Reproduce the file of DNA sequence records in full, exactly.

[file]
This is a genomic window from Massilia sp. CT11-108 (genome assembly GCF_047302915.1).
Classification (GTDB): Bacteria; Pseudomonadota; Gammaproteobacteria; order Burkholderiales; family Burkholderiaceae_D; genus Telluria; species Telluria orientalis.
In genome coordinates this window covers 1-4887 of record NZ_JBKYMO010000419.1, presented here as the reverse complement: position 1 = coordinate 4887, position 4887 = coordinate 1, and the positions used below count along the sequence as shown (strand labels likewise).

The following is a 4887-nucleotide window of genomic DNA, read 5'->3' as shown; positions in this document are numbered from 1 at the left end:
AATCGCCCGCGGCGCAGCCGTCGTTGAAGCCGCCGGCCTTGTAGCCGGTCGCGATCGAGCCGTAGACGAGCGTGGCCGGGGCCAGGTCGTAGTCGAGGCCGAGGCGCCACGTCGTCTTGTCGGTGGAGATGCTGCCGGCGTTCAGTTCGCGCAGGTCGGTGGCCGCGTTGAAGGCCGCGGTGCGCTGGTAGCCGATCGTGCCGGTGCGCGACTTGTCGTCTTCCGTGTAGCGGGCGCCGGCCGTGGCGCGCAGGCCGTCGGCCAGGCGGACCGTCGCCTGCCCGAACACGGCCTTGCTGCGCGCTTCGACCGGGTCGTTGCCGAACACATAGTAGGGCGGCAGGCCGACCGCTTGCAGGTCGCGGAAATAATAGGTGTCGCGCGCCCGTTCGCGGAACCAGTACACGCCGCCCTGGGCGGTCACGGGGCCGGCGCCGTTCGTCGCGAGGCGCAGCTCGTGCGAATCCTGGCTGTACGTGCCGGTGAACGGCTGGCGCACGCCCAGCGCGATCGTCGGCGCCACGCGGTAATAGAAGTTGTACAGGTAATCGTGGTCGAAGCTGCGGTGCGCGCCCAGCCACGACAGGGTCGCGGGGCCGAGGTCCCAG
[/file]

This is a genomic window from Massilia sp. CT11-108 (genome assembly GCF_047302915.1).
Classification (GTDB): Bacteria; Pseudomonadota; Gammaproteobacteria; order Burkholderiales; family Burkholderiaceae_D; genus Telluria; species Telluria orientalis.
In genome coordinates this window covers 1-4887 of record NZ_JBKYMO010000419.1, presented here as the reverse complement: position 1 = coordinate 4887, position 4887 = coordinate 1, and the positions used below count along the sequence as shown (strand labels likewise).

The following is a 4887-nucleotide window of genomic DNA, read 5'->3' as shown; positions in this document are numbered from 1 at the left end:
AATCGCCCGCGGCGCAGCCGTCGTTGAAGCCGCCGGCCTTGTAGCCGGTCGCGATCGAGCCGTAGACGAGCGTGGCCGGGGCCAGGTCGTAGTCGAGGCCGAGGCGCCACGTCGTCTTGTCGGTGGAGATGCTGCCGGCGTTCAGTTCGCGCAGGTCGGTGGCCGCGTTGAAGGCCGCGGTGCGCTGGTAGCCGATCGTGCCGGTGCGCGACTTGTCGTCTTCCGTGTAGCGGGCGCCGGCCGTGGCGCGCAGGCCGTCGGCCAGGCGGACCGTCGCCTGCCCGAACACGGCCTTGCTGCGCGCTTCGACCGGGTCGTTGCCGAACACATAGTAGGGCGGCAGGCCGACCGCTTGCAGGTCGCGGAAATAATAGGTGTCGCGCGCCCGTTCGCGGAACCAGTACACGCCGCCCTGGGCGGTCACGGGGCCGGCGCCGTTCGTCGCGAGGCGCAGCTCGTGCGAATCCTGGCTGTACGTGCCGGTGAACGGCTGGCGCACGCCCAGCGCGATCGTCGGCGCCACGCGGTAATAGAAGTTGTACAGGTAATCGTGGTCGAAGCTGCGGTGCGCGCCCAGCCACGACAGGGTCGCGGGGCCGAGGTCCCAG